The U.S. special envoy for North Korea was set to hold talks with senior Chinese officials on Monday to discuss their policy toward the North as Pyongyang pushes Seoul to cancel annual military drills with Washington.
U.S. Special Representative for North Korea Policy Glyn Davies arrived in Beijing late Sunday on the first leg of his three-nation trip that will also take him to South Korea and Japan this week.
Despite North Korea's recent string of concessions, including last week's sudden proposal of resuming reunions for families separated since the 1950-53 Korean War, Pyongyang has shown no willingness to give up its nuclear weapons program.
North Korea has warned of an unspecified disaster if Seoul and Washington go ahead with the planned military drills set to start from late February, but the allies have vowed the drills will be conducted as scheduled.
While the North has repeated its typical pattern of charm offensives and brinkmanship, concerns remain high over potential instability in Pyongyang's leadership following last month's shocking execution of leader Kim Jong-un's uncle, Jang Song-thaek.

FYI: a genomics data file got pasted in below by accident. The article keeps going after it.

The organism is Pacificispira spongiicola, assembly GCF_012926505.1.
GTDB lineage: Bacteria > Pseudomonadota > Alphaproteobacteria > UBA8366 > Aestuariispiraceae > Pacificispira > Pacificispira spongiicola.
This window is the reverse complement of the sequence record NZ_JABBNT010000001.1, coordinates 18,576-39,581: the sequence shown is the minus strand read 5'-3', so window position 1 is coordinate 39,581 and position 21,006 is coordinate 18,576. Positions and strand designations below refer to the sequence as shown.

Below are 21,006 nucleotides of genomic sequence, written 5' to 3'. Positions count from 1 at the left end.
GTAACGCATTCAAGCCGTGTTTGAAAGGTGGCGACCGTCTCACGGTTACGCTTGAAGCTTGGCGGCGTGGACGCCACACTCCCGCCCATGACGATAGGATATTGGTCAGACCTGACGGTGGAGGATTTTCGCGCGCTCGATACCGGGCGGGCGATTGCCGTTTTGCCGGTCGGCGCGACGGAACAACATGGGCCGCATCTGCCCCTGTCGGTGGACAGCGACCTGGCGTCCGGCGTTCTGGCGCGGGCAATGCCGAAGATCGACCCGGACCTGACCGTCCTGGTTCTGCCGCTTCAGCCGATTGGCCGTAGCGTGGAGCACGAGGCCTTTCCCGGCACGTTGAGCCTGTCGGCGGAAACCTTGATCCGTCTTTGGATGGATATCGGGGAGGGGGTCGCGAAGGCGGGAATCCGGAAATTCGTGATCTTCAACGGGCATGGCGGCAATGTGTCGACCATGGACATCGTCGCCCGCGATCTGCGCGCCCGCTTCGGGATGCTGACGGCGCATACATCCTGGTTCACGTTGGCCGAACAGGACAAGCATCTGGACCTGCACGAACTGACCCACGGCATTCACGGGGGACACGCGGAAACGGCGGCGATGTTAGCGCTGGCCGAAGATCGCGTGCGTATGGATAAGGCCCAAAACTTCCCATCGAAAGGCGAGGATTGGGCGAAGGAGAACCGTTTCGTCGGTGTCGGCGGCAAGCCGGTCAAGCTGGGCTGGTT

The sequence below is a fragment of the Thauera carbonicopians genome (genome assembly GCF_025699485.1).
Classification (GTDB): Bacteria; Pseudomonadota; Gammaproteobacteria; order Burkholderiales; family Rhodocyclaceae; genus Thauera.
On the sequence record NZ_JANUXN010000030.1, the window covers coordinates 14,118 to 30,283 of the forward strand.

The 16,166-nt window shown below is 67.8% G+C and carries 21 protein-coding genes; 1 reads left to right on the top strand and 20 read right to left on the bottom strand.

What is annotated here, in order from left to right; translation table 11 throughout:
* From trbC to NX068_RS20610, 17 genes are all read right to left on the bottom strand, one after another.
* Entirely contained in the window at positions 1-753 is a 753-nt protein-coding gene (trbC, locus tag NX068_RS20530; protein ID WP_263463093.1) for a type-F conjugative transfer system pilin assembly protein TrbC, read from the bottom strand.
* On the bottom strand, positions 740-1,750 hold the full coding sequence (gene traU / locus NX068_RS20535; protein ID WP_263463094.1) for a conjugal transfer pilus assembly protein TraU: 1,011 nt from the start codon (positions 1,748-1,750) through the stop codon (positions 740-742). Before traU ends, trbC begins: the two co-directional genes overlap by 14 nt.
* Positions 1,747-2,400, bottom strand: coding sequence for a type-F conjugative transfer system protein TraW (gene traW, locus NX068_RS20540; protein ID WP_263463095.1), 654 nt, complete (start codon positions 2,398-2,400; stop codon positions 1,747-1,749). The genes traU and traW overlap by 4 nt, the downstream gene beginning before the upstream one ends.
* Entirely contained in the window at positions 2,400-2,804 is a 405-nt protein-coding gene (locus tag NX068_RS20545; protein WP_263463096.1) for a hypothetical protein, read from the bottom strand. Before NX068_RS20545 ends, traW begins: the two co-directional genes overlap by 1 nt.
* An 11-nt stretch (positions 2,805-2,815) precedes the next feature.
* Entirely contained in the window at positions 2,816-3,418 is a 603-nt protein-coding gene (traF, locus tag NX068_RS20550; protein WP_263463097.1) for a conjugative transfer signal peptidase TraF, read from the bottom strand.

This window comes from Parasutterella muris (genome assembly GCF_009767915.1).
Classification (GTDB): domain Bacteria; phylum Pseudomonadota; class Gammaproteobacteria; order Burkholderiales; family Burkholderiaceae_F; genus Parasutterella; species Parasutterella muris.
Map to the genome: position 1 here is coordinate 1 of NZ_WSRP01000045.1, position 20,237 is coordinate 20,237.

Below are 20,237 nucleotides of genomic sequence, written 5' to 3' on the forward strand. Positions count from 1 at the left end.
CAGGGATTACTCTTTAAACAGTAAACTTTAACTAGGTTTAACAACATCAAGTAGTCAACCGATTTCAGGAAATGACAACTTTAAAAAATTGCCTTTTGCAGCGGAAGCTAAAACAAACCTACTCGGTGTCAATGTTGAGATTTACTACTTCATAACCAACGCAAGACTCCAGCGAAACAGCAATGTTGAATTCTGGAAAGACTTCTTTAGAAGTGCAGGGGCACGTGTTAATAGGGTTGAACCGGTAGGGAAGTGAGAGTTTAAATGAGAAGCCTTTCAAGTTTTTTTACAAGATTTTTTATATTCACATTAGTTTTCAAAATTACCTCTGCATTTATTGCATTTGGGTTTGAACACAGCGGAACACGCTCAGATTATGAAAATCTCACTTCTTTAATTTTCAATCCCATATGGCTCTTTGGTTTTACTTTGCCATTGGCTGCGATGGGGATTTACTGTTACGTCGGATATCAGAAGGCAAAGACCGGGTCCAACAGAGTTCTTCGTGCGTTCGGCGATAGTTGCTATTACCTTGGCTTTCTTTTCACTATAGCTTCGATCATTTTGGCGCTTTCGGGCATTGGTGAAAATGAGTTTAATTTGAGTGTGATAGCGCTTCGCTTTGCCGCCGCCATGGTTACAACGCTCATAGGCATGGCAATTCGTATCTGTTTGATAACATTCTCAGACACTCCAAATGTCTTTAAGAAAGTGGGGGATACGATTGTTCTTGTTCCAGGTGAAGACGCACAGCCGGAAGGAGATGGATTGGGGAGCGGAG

Upon his arrival at Beijing airport on Sunday, Davies pressed North Korea to take steps toward denuclearization.
In Beijing, Davies is due to meet with Executive Vice Foreign Minister Zhang Yesui and China's top nuclear envoy, Wu Dawei.
Since its third and most powerful nuclear test in February last year, North Korea has repeatedly expressed its willingness to reopen the six-party talks "without preconditions," but Seoul and Washington have demand Pyongyang demonstrate its sincerity first by taking steps toward denuclearization.
China has been more accommodating toward North Korea, urging South Korea and the U.S. to lower their bar for Pyongyang to sit down at the negotiating table.
The six-party talks, which involve the two Koreas, the U.S., China, Russia and Japan, have been dormant since late 2008. (Yonhap News)